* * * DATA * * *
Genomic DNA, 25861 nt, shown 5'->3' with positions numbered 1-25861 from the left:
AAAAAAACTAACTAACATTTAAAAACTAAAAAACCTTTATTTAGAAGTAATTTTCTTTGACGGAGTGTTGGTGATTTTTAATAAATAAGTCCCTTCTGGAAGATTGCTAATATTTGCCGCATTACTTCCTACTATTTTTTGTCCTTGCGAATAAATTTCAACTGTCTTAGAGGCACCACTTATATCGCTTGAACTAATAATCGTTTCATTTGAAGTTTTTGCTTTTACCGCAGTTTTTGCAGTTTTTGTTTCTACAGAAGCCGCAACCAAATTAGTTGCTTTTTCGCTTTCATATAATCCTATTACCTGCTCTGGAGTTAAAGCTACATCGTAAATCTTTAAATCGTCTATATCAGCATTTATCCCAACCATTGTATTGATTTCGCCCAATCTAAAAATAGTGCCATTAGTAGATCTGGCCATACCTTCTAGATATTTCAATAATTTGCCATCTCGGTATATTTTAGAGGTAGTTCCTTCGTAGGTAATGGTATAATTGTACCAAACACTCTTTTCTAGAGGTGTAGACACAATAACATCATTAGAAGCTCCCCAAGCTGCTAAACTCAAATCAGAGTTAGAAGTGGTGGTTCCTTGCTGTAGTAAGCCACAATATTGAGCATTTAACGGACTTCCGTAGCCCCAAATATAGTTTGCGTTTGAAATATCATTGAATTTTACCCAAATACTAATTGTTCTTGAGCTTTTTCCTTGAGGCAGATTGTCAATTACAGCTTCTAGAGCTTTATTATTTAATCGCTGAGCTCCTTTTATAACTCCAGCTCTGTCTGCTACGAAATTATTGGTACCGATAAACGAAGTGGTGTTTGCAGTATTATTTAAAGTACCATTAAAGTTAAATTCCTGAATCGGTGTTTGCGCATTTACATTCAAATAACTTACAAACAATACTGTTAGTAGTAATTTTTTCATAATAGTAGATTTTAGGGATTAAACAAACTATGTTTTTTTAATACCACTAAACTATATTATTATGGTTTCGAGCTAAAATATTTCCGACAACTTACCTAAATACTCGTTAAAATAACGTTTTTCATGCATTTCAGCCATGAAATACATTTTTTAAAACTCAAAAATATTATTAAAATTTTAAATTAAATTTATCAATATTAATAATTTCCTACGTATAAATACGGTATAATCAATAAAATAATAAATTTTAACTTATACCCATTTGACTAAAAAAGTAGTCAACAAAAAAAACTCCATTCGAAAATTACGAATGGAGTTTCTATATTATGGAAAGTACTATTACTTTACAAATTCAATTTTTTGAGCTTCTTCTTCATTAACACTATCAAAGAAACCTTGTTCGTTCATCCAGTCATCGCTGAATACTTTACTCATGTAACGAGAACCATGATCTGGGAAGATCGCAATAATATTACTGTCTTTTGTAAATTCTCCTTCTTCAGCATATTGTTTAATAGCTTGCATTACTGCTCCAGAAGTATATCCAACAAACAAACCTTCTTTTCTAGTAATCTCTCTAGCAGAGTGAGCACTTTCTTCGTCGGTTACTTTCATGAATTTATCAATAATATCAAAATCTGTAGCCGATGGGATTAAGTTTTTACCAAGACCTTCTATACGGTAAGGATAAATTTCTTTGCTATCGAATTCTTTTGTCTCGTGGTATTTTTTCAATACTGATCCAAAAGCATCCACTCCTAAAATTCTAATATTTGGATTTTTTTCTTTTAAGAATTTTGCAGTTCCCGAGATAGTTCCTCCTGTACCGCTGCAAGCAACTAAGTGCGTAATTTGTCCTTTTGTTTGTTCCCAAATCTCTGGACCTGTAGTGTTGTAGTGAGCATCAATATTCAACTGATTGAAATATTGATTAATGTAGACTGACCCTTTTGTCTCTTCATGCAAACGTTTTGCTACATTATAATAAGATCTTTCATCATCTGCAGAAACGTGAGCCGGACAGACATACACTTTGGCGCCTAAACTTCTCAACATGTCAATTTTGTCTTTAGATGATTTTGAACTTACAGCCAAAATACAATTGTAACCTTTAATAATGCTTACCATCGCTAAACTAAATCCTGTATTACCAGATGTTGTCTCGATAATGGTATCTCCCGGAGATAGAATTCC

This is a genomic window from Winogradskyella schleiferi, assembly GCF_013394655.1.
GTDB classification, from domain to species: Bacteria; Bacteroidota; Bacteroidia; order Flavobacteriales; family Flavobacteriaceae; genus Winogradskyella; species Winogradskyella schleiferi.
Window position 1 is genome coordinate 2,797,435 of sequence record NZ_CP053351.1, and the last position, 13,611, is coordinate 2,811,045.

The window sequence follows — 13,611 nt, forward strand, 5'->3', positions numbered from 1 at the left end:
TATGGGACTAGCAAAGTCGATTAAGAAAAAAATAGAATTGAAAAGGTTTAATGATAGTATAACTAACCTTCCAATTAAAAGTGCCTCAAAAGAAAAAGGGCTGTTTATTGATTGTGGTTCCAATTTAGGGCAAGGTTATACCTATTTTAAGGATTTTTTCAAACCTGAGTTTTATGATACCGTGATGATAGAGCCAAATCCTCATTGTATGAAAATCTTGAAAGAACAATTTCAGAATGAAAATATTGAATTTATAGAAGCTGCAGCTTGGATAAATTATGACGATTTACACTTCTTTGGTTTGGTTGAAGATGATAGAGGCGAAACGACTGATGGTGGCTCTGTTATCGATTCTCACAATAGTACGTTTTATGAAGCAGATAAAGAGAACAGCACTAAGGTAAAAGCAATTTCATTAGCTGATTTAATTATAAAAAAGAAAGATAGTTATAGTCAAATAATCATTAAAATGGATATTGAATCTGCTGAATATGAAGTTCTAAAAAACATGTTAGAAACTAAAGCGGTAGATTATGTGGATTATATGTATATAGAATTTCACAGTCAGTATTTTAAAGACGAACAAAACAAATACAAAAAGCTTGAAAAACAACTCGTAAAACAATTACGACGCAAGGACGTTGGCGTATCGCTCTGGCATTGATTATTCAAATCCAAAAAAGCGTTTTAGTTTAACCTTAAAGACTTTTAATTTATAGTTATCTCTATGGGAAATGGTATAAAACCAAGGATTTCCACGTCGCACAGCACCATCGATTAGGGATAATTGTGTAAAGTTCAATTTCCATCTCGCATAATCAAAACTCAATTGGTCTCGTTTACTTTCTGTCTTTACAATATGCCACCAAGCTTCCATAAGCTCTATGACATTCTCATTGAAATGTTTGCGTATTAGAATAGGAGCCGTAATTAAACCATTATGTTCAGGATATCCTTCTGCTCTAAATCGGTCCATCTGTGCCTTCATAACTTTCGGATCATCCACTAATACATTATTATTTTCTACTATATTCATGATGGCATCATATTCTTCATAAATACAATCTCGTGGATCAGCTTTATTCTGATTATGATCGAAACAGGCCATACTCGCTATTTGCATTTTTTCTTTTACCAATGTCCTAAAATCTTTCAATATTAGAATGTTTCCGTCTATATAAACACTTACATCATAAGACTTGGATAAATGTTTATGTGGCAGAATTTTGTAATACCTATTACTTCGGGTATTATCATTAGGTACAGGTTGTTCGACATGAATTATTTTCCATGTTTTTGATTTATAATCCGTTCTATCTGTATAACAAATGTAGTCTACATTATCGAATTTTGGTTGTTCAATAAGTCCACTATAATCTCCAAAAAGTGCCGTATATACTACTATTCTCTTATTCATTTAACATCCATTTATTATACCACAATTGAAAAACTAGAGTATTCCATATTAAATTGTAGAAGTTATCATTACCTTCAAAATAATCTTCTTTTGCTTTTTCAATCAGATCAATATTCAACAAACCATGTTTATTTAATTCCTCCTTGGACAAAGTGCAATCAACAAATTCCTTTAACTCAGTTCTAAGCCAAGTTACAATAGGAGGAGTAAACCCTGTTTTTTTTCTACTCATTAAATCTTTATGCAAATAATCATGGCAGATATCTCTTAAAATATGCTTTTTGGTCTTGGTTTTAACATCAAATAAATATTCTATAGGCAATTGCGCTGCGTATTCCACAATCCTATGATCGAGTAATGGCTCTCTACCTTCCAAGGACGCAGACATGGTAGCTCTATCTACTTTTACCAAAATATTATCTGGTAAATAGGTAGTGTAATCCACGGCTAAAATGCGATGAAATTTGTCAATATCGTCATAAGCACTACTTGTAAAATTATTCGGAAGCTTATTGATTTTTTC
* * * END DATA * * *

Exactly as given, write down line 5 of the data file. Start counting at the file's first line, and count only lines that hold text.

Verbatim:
Window position 1 is genome coordinate 2,797,435 of sequence record NZ_CP053351.1, and the last position, 13,611, is coordinate 2,811,045.